This is the most characterful techno album in a long, long while. Instead of obeying minimalist trends, Reuber goes for something epic — Ring is Kosmische, but much more enthusiastic and lively and cheerfully vulgar (the finale verges on trance) than anything that sound's huge cluster of revivalists have put forth in the past few years. The surging syncopation is Moroder-esque or Tangerine Dream-y rather than studious, and the album's energy verges on gonzo, from the coiling, roiling metro-ride momentum of "Ringer" — the centerpiece and highlight — to the tribal fervor that lingers at the far edges of the two tracks before and after it. Performance clips of his Tuvan throat techno after the jump! Read more »
Munly J. Munly has long been one of the most enigmatic yet prolific figures of the Denver Music scene. And with his latest lineup, concept band The Lupercalians, he’s tapped into a treasure trove of possibility. Ostensibly the first of a series of albums focusing on the imaginary world of the “Kinnery of Lupercalia,” Petr and the Wulf is a dark retelling of the Prokofiev children’s symphony, whose characters are trapped by circumstance and each other in a deadlocked circle of vengeance and fear. Read more »
Whether it be the western plains or the Appalachian highlands, David Eugene Edwards of Wovenhand has long looked to the American landscape for inspiration, crafting songs which weave these diverse geographies together into a bold tapestry of richly textured sound. And yet, dating all the way back to the early days of 16 Horsepower, Edwards has never shied away from sifting a few foreign elements into his bold Americana. With The Threshingfloor (Sounds Familyre, 2010), he sets his gaze eastward, blending elements of Eastern European, Middle Eastern, and Romani gypsy music into his stark melodies and faith-layered lyrics. Read more »
Don’t be fooled by the melancholy acoustic guitar that opens the new La Plebe album, Brazo en Brazo, for all of a few introductory notes. Just as soon as the ear is lulled into world-music lullaby-land, the horns and drums quickly pop up, until, like a day at the races, the full blaze of La Plebe’s instrumentation blasts through, and they’re off!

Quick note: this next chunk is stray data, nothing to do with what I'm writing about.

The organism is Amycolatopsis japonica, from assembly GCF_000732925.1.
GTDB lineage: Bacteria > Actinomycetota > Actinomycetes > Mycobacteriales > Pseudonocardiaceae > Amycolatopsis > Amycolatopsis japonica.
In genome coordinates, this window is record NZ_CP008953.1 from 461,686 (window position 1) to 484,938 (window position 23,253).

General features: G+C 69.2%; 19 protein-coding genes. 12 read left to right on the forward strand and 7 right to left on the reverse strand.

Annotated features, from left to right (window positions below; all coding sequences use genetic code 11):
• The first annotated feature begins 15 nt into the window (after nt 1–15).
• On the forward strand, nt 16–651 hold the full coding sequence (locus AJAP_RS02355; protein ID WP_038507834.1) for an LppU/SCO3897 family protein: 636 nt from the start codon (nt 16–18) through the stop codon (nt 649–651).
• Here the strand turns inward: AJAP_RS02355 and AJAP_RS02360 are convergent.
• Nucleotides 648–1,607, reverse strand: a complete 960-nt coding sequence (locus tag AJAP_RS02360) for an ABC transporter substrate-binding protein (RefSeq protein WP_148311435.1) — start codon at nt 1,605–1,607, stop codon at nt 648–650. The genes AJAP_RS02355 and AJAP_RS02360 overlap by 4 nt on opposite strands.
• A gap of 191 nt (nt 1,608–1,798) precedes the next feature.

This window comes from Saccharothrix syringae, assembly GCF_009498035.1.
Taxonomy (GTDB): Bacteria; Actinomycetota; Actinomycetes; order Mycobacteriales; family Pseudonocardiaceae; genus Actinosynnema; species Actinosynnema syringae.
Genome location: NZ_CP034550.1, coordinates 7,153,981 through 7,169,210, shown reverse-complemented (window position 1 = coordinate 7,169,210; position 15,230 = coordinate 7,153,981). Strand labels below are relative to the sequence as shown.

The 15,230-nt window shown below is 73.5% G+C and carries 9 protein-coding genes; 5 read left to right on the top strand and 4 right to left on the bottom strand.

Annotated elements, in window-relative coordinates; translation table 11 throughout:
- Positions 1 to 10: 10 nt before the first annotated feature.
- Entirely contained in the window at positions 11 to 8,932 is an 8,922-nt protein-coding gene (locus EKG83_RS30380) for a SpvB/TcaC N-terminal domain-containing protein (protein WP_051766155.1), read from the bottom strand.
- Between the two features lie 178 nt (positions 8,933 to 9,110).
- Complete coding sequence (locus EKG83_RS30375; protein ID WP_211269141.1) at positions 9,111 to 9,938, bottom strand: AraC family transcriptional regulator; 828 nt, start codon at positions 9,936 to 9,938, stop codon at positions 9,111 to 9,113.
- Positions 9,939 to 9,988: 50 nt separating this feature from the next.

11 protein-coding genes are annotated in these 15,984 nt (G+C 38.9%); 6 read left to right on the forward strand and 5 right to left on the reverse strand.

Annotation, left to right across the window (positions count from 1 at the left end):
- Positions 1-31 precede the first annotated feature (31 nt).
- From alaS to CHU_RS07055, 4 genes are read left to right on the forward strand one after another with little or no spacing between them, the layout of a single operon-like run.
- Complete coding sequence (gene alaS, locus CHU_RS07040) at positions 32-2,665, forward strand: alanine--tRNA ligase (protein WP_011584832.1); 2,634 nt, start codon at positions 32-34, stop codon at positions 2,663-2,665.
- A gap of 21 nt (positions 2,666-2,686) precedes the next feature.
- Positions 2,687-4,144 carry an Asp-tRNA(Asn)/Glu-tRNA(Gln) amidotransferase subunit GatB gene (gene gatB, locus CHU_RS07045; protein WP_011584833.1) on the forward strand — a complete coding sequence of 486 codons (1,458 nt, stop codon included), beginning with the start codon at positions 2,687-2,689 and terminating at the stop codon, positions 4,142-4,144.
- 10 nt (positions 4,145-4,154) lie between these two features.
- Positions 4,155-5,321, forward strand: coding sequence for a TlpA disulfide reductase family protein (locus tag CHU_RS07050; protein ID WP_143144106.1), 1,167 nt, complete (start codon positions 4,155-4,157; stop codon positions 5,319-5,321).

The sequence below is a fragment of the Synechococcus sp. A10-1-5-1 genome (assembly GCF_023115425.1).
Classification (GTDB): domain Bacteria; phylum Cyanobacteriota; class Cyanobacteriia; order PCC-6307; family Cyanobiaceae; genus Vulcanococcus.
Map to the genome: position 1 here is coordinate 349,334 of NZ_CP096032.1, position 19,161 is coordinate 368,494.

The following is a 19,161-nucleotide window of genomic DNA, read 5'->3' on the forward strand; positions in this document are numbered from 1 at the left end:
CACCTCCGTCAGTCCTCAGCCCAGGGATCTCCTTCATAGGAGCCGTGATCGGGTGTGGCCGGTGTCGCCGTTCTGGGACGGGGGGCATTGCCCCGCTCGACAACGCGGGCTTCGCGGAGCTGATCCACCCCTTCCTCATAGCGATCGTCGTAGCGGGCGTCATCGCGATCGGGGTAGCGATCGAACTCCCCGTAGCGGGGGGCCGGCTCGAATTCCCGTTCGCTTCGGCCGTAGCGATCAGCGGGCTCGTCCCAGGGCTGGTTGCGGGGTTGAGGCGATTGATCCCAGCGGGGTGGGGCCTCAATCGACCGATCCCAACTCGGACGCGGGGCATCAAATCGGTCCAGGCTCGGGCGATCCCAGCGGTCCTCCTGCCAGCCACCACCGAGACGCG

Purposely constructed anonymity as a reaction to this supposed Internet Age of Information is by now pretty passe in music circles (cf. Silver Columns, jj, Burial). So some may have rolled their eyes when future dubber Clubroot went that route with his first releases, even though the music was intellectually sensuous and the first full-length release received raves from Dubstepforum to Pitchfork.
You & Me, the Walkmen’s excellent 2008 album, showcased how strong the band could be while working within a mellower, more plaintive framework. Not that they’d ever been entirely void of it before, but that album’s wistful horns and lyrics dripped with melancholy that hardly let up. Early publicity about its follow-up, Lisbon, hinted at the group’s desire to revisit some of the more raucous material they toyed with on earlier albums and then fully succumbed to on 2006’s track-by-track cover of the Harry Nilsson/John Lennon album, Pussycats. Read more »
During the far too long half-decade wait between albums, it became easy to wonder if maybe Nick Zammuto and Paul de Jong, together known as The Books, had lost some of their creative juices. Luckily, one listen to The Way Out proves the wait was well worth it. If anything, this is an album so meticulously thought out and crafted that the two years (they officialy began recording in 2008) it took to create makes complete sense. It’s clear now that it wasn’t a lack of ideas, but rather a surplus of them to work through that caused the delay. And the final product, 15 tracks spread over nearly 55 minutes, is some of the finest work of their career. Read more »
Mount Wittenberg Orca is neither the first nor last time Björk sings about oceans, mothers, and plant life (re: “Oceania”). But now, she has the genius of the Dirty Projectors – in particular, producer and Dirty frontman David Longstreth – looking at Mother Nature, too. Read more »
Seven songs of drifter daydreams. There is something so beautifully lonely and core-hitting about the way Vile's sprawling songs continue to evolve. He can't be written off to any scene or fad -- he's one of the most poignant, affecting songwriters around. Check out one reason why after the jump. Read more »